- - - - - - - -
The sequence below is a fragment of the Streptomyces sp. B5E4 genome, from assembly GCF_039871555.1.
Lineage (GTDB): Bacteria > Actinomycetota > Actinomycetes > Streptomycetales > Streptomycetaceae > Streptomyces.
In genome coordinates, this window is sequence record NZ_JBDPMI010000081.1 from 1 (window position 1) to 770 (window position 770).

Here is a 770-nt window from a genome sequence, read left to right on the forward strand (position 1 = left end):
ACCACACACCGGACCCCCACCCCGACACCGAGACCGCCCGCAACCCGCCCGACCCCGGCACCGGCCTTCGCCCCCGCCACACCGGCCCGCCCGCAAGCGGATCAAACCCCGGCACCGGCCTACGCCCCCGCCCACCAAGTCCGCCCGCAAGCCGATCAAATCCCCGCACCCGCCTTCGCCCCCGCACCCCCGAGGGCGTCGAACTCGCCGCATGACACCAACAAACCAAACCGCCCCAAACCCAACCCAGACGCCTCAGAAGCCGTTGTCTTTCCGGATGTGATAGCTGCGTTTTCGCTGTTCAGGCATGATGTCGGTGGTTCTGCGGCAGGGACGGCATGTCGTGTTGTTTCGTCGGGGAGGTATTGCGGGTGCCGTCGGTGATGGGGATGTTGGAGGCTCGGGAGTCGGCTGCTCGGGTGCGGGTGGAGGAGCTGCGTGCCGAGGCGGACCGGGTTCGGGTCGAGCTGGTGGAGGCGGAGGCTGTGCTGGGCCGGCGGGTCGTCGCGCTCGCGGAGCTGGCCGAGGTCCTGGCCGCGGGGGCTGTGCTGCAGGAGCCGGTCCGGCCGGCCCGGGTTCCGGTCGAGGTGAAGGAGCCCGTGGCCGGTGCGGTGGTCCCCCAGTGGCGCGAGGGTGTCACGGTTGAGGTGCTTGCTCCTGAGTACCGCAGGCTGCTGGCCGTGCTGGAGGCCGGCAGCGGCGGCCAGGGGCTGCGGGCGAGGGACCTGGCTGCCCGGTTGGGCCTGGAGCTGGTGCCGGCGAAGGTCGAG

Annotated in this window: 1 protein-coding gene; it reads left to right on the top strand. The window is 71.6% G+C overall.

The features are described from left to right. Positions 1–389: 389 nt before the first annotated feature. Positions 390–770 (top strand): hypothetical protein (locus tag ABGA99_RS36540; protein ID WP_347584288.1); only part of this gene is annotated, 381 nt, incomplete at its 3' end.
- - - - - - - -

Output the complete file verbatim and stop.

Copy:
The sequence below is a fragment of the Streptomyces sp. B5E4 genome, from assembly GCF_039871555.1.
Lineage (GTDB): Bacteria > Actinomycetota > Actinomycetes > Streptomycetales > Streptomycetaceae > Streptomyces.
In genome coordinates, this window is sequence record NZ_JBDPMI010000081.1 from 1 (window position 1) to 770 (window position 770).

Here is a 770-nt window from a genome sequence, read left to right on the forward strand (position 1 = left end):
ACCACACACCGGACCCCCACCCCGACACCGAGACCGCCCGCAACCCGCCCGACCCCGGCACCGGCCTTCGCCCCCGCCACACCGGCCCGCCCGCAAGCGGATCAAACCCCGGCACCGGCCTACGCCCCCGCCCACCAAGTCCGCCCGCAAGCCGATCAAATCCCCGCACCCGCCTTCGCCCCCGCACCCCCGAGGGCGTCGAACTCGCCGCATGACACCAACAAACCAAACCGCCCCAAACCCAACCCAGACGCCTCAGAAGCCGTTGTCTTTCCGGATGTGATAGCTGCGTTTTCGCTGTTCAGGCATGATGTCGGTGGTTCTGCGGCAGGGACGGCATGTCGTGTTGTTTCGTCGGGGAGGTATTGCGGGTGCCGTCGGTGATGGGGATGTTGGAGGCTCGGGAGTCGGCTGCTCGGGTGCGGGTGGAGGAGCTGCGTGCCGAGGCGGACCGGGTTCGGGTCGAGCTGGTGGAGGCGGAGGCTGTGCTGGGCCGGCGGGTCGTCGCGCTCGCGGAGCTGGCCGAGGTCCTGGCCGCGGGGGCTGTGCTGCAGGAGCCGGTCCGGCCGGCCCGGGTTCCGGTCGAGGTGAAGGAGCCCGTGGCCGGTGCGGTGGTCCCCCAGTGGCGCGAGGGTGTCACGGTTGAGGTGCTTGCTCCTGAGTACCGCAGGCTGCTGGCCGTGCTGGAGGCCGGCAGCGGCGGCCAGGGGCTGCGGGCGAGGGACCTGGCTGCCCGGTTGGGCCTGGAGCTGGTGCCGGCGAAGGTCGAG

Annotated in this window: 1 protein-coding gene; it reads left to right on the top strand. The window is 71.6% G+C overall.

The features are described from left to right. Positions 1–389: 389 nt before the first annotated feature. Positions 390–770 (top strand): hypothetical protein (locus tag ABGA99_RS36540; protein ID WP_347584288.1); only part of this gene is annotated, 381 nt, incomplete at its 3' end.